Originally published July 2 2013
Government is also spying on your prescription drug use
by Lance Johnson
(NaturalNews) Government bureaucracies use data mining techniques to keep track of almost anything nowadays. Government micromanagement of people's lives has become the norm. Control freaks in positions of power want to know everything about everybody, usually in order to "keep people safe" or to learn about population trends or to "save lives." Recent developments reveal that states will be implementing data mining techniques into state education common core standards to track children's behavior. If recording children's emotions wasn't enough, states are now using data mining techniques to record each person's prescription drug use.
State legislatures across the United States are joining in on implementing databases called Prescription Drug Monitoring Programs, which are designed to stop prescription drug abuse and keep people from buying prescription drugs from street dealers.
Privacy stripped again as US citizens become naked punching bagsThe mission statement of these programs sounds great, but these costly programs are taking personal medical information from one's own doctor and handing it over to the hands of a select few government officials. As the right to be secure in one's own person and papers against unreasonable searches is forfeited, government officials can now snoop around in people's prescription drug use records legally.
These programs are being implemented across the U.S., costing states up to $1.5 million to start up and up to $1 million a year to maintain. These surveillance programs are primarily an online data mining system that keeps record of people's prescription drug use.
Can databases like these be used for the greater good, or will the surveillance create a new drug war, where innocents are caught up in the cross hairs of government raids? Anyone with a prescription drug record could essentially be blamed or targeted by false leads or corrupt targeting.
The loss of the Fourth Amendment is the root of the problem here.
Your personal prescription drug records are being shared among statesSome of these states are already sharing personal prescription drug records with other states. They are trying to facilitate information sharing efficiently using an even broader prescription monitoring information exchange. Since these programs are initiated through federal grants, the federal government may get involved in this state to state exchange of drug information trafficking. The FDA Safety and Innovation Act authorizes the Health and Human Services Department along with the Attorney General to "facilitate the development of recommendation on interoperability standards for interstate exchange of prescription drug monitoring programs."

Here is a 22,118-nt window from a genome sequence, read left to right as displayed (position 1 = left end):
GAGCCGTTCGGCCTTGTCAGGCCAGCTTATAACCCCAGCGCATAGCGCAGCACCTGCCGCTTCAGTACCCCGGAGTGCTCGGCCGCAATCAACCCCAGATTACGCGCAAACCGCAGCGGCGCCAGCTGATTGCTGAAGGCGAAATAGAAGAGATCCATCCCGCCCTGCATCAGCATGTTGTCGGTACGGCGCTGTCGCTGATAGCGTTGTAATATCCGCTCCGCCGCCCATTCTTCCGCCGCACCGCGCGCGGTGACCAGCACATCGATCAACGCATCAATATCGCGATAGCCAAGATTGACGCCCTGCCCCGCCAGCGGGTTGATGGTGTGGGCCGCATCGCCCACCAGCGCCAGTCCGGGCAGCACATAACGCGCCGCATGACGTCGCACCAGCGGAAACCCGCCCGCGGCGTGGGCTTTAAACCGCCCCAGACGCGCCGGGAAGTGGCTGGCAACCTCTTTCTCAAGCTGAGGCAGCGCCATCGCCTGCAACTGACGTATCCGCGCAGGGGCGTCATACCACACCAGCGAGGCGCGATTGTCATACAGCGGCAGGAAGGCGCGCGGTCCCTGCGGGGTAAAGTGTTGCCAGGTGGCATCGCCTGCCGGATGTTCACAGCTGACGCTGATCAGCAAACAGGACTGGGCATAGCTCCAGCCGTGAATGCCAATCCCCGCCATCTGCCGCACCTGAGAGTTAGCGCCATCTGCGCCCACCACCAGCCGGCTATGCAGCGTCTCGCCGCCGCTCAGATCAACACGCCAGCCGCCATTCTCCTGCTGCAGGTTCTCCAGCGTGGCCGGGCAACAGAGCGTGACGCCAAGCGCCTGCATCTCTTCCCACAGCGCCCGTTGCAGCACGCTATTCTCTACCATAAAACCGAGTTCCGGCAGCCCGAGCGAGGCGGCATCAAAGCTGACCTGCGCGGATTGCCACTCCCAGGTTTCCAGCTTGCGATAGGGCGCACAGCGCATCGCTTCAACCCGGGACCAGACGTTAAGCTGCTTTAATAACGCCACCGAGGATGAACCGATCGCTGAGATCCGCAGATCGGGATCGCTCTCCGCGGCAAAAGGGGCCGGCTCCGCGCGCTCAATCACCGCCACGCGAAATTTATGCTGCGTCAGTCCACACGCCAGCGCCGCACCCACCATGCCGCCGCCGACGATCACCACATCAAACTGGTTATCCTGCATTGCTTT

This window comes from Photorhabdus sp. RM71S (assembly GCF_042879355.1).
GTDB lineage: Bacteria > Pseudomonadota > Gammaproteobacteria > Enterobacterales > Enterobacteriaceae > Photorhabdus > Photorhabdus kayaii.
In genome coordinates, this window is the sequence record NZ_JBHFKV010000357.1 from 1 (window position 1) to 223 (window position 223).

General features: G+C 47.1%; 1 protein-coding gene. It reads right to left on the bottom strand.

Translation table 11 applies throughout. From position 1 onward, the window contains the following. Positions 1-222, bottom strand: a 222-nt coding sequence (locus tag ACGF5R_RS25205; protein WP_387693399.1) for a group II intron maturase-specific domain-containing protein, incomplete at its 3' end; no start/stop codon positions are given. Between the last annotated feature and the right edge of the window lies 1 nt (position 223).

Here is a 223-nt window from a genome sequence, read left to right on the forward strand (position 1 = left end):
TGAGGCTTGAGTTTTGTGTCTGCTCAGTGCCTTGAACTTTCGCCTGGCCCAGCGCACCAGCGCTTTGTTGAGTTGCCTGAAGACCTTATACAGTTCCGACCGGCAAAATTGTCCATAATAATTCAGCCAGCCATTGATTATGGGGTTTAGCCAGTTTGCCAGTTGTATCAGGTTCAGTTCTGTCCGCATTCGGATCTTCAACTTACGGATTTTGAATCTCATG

"Experts" want to access your medical records without restrictionSince the programs are set up to comply with the Health Insurance Portability and Accountability Act (HIPAA) pertaining to protection of health information, many "experts" believe the success of these programs will require health information to be released in a more timely, complete, consistent, and accessible manner.
What these "experts" are really asking for is that residents give up their right to privacy altogether so a select few can keep them safe.
Florida lawsuit challenging the unconstitutional data mining proceduresA complaint filed in circuit court in Volusia county, Florida states that the prescription drug monitoring database violates the Florida state constitution, subjecting residents to unreasonable searches.
Attorney John Tanner has filed the complaint, asking why the State Attorney's Office and five defense attorneys ended up with prescription drug records of an estimated 3,300 citizens.
Tanner says that even though the database was designed to shut down pill mills and stop doctor shopping, "There's a greater public interest in keeping your personal prescription and medical records private."
"We believe that the laws safeguarding and keeping those individual records private are not strong enough and this case is a perfect illustration of that in that 3,300 individual records of innocent citizens have been released and scrutinized by persons who didn't have the authority to look at them," Tanner said.
Tanner has asked the judge to order prosecutors to collect all the unconstitutionally seized prescription drug records and place them under seal. Tanner has also asked the five prosecutors to write certified letters to all who were affected.
The state attorney, R.J Larizza has received Tanner's complaint and isn't doing much about the issue. "The prescription drug database saves countless lives and the laws creating it are young. If the courts decide that there needs to be some modification then that's up to the court," Larizza said. "But the law is the law and the way it's on the books now it's considered constitutional and enforceable."
The fight for personal privacy rights wages on.
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